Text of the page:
Probably most of us have experienced losing something and then finding it again, or recovering from an injury and suddenly appreciating something that we habitually take for granted. In my own case, my strongest experience was when I lived for a while in Asia and the apartment block where I lived only had water for a few hours a day and usually not until the evening. I remember vividly one day coming home hot and dusty in the afternoon and turning on a tap (just in case…) and miraculously: there was water! A rush of joy filled me, as all sorts of possibilities opened up: a shower, hand washing, cleaning….
Some years later I began to notice a habit of always focusing on the negative and that I rarely appreciated the good things in my life. I experienced my lack of gratitude as a prison that I was locked in and longed for this to change. And slowly it has.
Gratitude is a muscle which needs exercising regularly, so if we’re out of practice then it can be helpful to adopt a simple daily ritual. Experimenting in this way can really help, as long as it doesn’t become another thing we should do!
The ritual below is based on one given to us by Vasant Lad: When you wake up in the morning, sit up in bed or stand and hold your two hands in front of you cupped together. As you gaze at your cupped hands, be open to all the blessings life offers and allow yourself to receive them wordlessly. Then bring the open palms of your two hands to your face and stroke them down your upper body until they rest at your sides. This simple contact with ourselves prepares us to greet the new day.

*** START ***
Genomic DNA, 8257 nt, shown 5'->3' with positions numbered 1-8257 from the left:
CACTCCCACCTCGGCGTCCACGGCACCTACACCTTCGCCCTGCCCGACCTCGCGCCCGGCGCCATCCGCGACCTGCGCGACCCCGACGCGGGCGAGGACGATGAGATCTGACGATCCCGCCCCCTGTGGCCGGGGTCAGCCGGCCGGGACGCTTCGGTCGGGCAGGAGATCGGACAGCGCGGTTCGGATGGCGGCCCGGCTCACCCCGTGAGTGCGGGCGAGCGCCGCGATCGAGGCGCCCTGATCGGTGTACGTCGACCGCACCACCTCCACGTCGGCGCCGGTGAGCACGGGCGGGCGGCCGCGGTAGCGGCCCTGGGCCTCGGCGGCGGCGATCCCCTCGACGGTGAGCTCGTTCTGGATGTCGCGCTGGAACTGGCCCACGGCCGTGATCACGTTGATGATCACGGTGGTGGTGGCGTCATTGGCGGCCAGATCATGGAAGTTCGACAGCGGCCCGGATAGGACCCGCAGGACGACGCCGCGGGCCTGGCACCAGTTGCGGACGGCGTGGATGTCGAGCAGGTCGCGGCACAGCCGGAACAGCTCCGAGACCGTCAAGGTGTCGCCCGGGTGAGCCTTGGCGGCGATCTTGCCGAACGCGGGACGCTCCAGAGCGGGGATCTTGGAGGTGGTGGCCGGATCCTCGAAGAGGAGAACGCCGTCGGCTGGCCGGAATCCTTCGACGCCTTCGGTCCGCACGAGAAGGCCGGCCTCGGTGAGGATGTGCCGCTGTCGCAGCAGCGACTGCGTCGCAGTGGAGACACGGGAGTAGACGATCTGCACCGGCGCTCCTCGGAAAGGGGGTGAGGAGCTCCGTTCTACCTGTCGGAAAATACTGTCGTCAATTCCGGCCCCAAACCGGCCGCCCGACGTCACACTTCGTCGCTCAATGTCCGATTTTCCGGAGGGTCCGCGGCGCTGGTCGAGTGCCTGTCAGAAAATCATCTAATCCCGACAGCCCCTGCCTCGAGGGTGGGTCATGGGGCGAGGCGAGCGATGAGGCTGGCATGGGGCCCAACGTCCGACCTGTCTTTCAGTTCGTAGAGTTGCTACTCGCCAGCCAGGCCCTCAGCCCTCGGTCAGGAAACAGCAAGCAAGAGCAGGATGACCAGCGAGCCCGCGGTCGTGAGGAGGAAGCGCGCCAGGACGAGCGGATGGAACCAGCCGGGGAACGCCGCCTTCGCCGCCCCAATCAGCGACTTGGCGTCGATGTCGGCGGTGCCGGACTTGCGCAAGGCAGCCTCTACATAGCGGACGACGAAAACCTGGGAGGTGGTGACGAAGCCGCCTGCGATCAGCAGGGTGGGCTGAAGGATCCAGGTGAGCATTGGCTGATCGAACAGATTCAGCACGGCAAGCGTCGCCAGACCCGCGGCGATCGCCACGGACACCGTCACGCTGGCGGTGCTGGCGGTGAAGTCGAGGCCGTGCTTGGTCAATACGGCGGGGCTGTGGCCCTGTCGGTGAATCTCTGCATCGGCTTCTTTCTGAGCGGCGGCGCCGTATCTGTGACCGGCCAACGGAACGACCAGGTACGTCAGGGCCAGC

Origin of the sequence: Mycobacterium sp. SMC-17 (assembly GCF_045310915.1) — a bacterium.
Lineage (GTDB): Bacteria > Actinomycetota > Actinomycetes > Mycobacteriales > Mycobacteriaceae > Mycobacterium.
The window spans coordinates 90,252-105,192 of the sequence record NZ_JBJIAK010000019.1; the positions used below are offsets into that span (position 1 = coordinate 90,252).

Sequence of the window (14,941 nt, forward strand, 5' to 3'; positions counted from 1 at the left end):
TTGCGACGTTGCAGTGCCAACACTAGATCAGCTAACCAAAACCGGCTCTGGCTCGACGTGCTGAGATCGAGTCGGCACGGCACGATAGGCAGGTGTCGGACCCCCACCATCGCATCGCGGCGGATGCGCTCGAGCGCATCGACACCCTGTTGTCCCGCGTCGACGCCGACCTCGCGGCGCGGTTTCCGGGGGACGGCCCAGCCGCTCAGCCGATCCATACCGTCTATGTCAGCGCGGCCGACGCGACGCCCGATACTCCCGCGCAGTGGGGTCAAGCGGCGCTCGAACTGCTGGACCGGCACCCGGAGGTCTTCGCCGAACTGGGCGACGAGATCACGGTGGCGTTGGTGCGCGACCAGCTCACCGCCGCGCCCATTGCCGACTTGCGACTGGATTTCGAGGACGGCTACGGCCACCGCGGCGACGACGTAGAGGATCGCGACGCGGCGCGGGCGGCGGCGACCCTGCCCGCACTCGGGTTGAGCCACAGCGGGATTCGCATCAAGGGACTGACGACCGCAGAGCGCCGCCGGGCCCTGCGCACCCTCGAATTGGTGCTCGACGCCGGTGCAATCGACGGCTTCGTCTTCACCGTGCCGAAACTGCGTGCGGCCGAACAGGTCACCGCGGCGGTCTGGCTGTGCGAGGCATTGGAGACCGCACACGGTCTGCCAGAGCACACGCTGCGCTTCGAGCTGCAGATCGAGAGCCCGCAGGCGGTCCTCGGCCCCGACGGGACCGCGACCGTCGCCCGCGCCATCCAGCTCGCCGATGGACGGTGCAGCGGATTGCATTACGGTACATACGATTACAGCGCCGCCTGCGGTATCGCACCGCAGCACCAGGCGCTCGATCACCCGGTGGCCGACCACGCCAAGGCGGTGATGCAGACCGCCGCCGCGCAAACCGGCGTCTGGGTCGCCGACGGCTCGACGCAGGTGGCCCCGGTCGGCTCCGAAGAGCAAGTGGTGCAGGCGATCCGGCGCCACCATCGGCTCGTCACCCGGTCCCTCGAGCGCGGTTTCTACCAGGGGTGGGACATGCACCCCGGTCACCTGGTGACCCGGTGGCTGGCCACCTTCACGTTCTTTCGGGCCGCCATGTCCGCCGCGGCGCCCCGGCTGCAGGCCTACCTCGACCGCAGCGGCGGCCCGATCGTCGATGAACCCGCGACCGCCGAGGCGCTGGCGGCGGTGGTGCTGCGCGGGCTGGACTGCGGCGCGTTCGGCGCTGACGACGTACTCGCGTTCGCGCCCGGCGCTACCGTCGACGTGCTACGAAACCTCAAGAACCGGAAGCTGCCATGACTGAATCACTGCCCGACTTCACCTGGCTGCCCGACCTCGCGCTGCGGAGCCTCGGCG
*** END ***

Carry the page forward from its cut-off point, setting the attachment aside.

The ability to be grateful may hinge on being able to see the gift in the challenges that life throws at us. Without challenges in life, there would be no growth. Sometimes it may take years before we can see what the gift is. For example, the loss of a loved one may allow us to have experiences we would otherwise not have had. As we begin to notice this more often, it can help us to be open to the fact that every cloud really does have a silver lining.
For more gratitude practices and inspiration try gratefulness.org